Bitcoin Security 101

May 15 · 3 min read

The cryptocurrency exchange giant, Binance, has finally been hacked. But with mass adoption still the priority for many of us invested in the crypto space — both financially and philosophically — it is becoming more and more important that we are able to understand and communicate some basic truths about blockchain so that when we are questioned by friends and family we can confidently articulate the truth of the matter.

When the public hears “Crypto Exchange Hacked” they immediately associate that with an inherent failure or risk within Bitcoin or other cryptocurrencies. It is a similar sort of problem that crypto has when people attempt to peddle the myth that the only use for crypto assets is illegal activity — as though cash has a pure record.

So let’s get two things straight,

  1. What is a hack?
  2. Is Bitcoin hackable?

What is a Hack?

When an exchange gets hacked what has happened is that the exchange’s infrastructure has been compromised and taken advantage of. This is never a good thing, to be sure, but it is important to be clear what has been compromised and what exactly was ‘hacked’. For example, with the recent Binance Hack, independent malicious actors spent months gaining access to individual users accounts via many varied points of weakness in their personal security. Additionally, they found ways to compromised Binance’s APIs. through this combination they executed the removal of 7074 bitcoins totaling ~$41m USD. However, both of these things have nothing to do with Bitcoin. Bitcoin was not hacked, a centralised custodial service provider was.

It would be the same if a bank was hacked. If a hacker could steal client’s passwords and manipulate online banking APIs before they moved $41m out from the bank and into their pockets nobody would say that the US Dollar was hacked.

Whether it is Mt. Gox, Cryptopia, Bitfinex or Binance what is happening when there is a hack is that a centralised, trusted authority’s security models and practices have been bested by a third party. Because these giants are holding other people’s assets (i.e. they are trusted custodians) once the hackers are inside and past security, they then have access to funds.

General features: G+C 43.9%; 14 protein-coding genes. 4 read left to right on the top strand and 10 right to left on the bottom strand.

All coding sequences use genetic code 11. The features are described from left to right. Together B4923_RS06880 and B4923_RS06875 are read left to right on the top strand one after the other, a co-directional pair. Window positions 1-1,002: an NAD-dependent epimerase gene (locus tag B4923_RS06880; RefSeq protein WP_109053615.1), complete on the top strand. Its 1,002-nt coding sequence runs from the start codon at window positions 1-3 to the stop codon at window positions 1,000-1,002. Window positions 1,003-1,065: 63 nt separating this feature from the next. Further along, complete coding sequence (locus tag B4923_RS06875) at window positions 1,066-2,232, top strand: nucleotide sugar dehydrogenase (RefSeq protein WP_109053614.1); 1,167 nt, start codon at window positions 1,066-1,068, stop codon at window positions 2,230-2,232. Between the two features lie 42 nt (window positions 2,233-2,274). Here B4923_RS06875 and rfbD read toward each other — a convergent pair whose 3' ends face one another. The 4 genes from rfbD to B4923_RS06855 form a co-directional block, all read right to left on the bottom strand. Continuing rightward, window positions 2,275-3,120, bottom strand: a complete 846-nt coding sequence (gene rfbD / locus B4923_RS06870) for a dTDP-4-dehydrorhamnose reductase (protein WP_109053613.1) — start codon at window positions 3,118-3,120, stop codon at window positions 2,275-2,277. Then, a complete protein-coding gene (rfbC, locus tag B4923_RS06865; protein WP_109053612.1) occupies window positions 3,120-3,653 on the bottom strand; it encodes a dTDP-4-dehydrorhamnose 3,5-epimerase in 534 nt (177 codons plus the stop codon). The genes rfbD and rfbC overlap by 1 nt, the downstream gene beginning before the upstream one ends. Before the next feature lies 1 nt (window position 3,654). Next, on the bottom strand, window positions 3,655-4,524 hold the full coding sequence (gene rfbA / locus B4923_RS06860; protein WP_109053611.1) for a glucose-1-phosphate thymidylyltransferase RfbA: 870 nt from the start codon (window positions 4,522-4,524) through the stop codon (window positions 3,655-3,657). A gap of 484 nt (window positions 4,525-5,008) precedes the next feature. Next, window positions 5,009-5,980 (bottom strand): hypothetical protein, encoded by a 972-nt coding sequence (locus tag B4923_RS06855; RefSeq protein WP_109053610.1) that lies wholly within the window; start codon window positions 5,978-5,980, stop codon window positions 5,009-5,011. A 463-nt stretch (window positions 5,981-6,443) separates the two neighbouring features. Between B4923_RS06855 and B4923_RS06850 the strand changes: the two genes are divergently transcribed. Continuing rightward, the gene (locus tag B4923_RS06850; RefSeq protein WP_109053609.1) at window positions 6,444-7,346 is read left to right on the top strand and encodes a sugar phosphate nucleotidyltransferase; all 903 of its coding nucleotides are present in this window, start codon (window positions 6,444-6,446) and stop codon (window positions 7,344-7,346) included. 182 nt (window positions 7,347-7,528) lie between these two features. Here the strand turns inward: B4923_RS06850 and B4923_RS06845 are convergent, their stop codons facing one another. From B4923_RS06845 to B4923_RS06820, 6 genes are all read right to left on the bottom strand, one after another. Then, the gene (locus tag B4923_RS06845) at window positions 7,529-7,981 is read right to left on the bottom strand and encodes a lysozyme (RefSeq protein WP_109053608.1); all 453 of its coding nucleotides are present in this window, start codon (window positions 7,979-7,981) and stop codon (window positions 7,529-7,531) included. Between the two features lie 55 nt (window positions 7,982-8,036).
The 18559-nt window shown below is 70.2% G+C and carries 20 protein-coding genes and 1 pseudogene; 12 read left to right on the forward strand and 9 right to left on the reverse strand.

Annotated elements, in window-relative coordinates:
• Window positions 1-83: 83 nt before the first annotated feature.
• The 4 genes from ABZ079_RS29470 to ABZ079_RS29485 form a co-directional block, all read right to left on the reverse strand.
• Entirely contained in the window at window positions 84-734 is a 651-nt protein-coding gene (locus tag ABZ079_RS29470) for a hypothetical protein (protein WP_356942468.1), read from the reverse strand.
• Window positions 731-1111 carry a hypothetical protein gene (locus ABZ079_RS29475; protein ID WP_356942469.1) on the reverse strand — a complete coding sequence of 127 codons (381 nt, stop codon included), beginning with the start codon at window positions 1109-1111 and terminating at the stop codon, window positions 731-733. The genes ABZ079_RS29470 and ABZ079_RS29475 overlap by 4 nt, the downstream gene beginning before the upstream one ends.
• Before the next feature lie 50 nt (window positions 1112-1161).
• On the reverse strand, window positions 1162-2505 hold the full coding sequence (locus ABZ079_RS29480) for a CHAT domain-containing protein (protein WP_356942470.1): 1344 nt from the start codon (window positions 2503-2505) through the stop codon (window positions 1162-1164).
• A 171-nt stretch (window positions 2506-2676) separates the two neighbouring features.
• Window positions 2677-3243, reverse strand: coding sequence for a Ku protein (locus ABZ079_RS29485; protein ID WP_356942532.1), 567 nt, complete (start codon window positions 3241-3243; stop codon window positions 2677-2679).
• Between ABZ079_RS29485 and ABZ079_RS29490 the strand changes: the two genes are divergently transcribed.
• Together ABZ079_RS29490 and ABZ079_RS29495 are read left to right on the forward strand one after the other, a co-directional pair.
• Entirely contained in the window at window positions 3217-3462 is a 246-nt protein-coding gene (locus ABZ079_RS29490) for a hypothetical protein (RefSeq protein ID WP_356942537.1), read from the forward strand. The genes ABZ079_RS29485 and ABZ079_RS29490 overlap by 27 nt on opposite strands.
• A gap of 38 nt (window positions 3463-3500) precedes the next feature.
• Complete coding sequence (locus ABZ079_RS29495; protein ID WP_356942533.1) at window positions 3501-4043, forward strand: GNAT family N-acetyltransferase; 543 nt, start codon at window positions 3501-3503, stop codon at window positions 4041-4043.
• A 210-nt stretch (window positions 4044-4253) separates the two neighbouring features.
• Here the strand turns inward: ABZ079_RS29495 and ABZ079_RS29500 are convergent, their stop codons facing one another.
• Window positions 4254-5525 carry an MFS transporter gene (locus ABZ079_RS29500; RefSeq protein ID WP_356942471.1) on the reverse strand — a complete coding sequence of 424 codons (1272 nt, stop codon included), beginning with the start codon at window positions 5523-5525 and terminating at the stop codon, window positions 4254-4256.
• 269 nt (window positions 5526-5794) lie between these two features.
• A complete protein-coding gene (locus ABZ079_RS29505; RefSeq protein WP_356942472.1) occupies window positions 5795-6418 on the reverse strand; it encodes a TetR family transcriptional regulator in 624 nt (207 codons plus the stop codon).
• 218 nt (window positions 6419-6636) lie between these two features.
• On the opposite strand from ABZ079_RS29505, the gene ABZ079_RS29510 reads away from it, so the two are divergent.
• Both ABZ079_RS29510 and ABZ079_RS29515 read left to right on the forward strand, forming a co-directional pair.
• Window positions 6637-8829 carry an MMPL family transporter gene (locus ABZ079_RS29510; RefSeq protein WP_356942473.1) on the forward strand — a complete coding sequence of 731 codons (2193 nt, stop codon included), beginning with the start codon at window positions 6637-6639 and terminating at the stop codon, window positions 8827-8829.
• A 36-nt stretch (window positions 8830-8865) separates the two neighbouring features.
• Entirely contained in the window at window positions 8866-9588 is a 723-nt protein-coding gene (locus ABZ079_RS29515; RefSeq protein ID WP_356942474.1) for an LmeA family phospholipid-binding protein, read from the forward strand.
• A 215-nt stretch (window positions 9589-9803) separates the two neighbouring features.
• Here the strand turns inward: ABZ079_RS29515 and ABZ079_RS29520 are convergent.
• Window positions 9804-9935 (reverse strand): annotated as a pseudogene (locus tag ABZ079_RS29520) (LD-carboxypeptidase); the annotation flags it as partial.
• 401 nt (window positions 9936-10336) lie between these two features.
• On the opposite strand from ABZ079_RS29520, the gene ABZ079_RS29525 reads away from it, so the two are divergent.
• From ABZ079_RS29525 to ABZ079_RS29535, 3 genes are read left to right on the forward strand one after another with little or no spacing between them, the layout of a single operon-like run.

Is Bitcoin Unhackable?

Bitcoin is a digital currency that does not physically exist as such but is rather a shared, global ledger that documents transactions between participants. It is not a company, or a bank or an exchange. In this sense it cannot be hacked.

The Bitcoin ledger remains highly secure due to its Proof of Work consensus algorithm which basically demands and incredibly high energy cost to confirm transactions are valid. Once transactions have been confirmed and settled on the blockchain it is nearly impossible to go back and edit them because the entire global network has agreed to their legitimacy and spent large amounts of energy to secure them.

Attacking the legitimacy of the ledger by manipulating the Proof of Work consensus algorithm is possible, but very, very difficult, expensive and risky. Such an attack has never been carried out successfully in all of Bitcoin’s 10+ years of existence. The most obvious (perhaps the only) way to “hack” Bitcoin would be to acquire more than 51% of hashing power of the Bitcoin hash rate (computing energy used to secure the network), which is currently at about 46 million terahashes. Once this enormous amount of hashing power is in agreement and targets the Bitcoin blockchain it can theoretically then manipulate the transaction history as well as future transactions, but the more manipulation the more difficult the task.


The bottom line is that Bitcoin was not and has not been hacked. Bitcoin remains secure because of it’s decentralised, global network effect and nature. Centrlaised trusted custodial service provides can be, have been and will continue to be hacked. The ethos of Bitcoin is that people will own their own private keys and thus have ownership over their funds, their value.


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The Average Consumer Guide to Cryptocurrency